The blog post below was originally posted on October 5, 2015.
A fundamental conviction of the Bible is that not only does God have compassion for those who are hurting, but that God also has the ability to do something about it. Psalm after psalm in the Bible reveals a praying community that believes that God has the capacity to respond to human need. The opening line of Psalm 54 puts it well: Save me, O God, by your Name;/in your might, defend my cause. The person offering this prayer is being attacked by others and believes that God has the power to help them.
Therefore, whether we are praying for ourselves or others in need, the biblical pattern of prayer encourages us to implore God to change the situation. This kind of prayer shows us that there is nothing wrong with bringing our needs and concerns to God and expecting God to have the capacity to make a difference. For 30 years, my mother suffered from mental illness. Shaped by the biblical understanding of prayer, I begged God to do something about it. I could see no good reason why a 58-year-old woman, and the husband who cared for her, should be so afflicted. I demanded God do something, but for thirty years she didn’t get better.
How did God’s response affect my prayer? My prayer life adjusted to the facts on the ground. I never stopped asking God to heal her, but the longer nothing happened the more my prayer expanded. I basically said, “OK God! If you aren't going to fix her anytime soon, then give us, especially my dad, the strength to love and support her and one another.” I still wanted God to restore her, but my attention turned from my mother to her family and friends. I believe that this prayer was answered. I have no other way to explain how my dad found the capacity to patiently care for her for so many years, even when she could be very angry and ungrateful for all that he was doing.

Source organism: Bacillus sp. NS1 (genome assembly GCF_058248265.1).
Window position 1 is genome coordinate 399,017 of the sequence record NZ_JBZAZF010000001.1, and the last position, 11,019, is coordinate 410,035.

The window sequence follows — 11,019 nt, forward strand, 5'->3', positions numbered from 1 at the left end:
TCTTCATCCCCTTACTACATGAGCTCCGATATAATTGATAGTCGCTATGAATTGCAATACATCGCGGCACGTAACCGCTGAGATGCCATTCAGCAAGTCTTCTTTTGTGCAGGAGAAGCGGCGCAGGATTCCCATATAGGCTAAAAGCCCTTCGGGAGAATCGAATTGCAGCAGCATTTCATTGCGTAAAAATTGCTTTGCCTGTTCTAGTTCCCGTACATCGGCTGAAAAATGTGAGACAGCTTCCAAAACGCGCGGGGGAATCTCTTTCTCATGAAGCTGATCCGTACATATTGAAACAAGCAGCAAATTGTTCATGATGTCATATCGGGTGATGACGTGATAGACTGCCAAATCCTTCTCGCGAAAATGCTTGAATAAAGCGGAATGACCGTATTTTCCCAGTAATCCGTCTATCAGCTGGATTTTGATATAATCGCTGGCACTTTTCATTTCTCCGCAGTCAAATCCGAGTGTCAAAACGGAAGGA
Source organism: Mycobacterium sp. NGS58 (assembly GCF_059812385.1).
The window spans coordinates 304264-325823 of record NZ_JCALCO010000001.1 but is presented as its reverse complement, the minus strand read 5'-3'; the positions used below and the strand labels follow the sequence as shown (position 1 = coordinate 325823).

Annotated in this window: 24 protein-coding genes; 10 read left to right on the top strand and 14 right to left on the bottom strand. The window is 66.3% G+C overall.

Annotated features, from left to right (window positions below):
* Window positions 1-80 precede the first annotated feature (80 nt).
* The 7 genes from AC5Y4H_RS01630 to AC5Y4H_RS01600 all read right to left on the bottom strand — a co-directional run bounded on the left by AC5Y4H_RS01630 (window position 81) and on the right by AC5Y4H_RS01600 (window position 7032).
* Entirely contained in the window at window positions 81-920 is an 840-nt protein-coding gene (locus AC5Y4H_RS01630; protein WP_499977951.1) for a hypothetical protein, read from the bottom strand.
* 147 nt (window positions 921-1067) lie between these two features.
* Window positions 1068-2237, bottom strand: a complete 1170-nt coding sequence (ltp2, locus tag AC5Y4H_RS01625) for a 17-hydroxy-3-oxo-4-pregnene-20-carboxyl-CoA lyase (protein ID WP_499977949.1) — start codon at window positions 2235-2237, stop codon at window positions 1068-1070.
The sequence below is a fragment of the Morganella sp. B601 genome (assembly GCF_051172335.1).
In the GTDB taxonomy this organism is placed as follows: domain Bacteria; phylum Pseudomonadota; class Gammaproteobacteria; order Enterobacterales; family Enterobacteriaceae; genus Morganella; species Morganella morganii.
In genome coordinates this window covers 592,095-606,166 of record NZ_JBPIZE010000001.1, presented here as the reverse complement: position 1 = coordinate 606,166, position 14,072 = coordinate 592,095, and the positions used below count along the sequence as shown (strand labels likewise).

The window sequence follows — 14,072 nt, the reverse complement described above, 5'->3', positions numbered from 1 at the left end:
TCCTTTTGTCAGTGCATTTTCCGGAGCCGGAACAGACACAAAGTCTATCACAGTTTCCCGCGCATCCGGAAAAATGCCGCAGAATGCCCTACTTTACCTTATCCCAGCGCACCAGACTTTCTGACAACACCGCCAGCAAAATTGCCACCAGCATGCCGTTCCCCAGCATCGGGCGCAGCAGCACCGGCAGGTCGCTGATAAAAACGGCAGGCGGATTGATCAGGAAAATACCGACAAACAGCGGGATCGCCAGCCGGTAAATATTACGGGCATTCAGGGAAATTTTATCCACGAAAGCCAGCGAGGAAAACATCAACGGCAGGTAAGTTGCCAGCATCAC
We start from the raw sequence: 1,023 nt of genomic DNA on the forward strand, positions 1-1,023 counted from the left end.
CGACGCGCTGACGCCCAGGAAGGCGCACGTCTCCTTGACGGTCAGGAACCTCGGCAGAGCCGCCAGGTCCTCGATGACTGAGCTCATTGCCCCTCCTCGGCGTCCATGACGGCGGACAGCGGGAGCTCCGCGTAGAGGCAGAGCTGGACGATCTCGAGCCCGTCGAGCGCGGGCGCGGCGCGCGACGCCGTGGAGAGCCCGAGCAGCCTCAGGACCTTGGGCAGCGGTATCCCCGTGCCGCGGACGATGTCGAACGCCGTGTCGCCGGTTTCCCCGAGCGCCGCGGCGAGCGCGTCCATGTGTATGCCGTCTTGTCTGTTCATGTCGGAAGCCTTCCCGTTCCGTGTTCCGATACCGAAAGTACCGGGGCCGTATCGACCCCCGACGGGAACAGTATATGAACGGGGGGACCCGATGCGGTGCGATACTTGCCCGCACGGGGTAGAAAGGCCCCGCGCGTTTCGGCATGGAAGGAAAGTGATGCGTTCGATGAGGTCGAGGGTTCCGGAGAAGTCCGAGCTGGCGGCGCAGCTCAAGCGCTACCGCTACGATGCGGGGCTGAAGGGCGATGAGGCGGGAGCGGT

My intercessory prayers for my mother began by asking God to change her and then moved to asking God to change us. But then another phase of my prayer emerged. Praying for my mother and dealing with the pain of it all deepened my relationship with God in a way that I never could have imagined. Although I was often frustrated with God, I was growing closer to God. In fact, I was relying more on God than ever before. I slowly began to realize that what I needed God to do the most was not fix my mother—although that would have been wonderful! What I needed God to do the most was let me know that God was with me, with her, and with my dad; and that we were all caught up in the mystery of God in this world.
believe that God can dramatically change situations. I have seen it happen. My frustration with my mother's situation hasn't deterred me from believing that my prayers and the prayers of others can work wonders. I also don’t have any adequate explanation as to why God changes some situations and not others. (By the way, the Bible has no satisfactory explanation for this either.) Therefore, bring your needs to God. Beg, cajole, demand, implore! If nothing happens, express your frustrations. But whatever happens, don't be surprised if you receive something even better than what you originally asked for.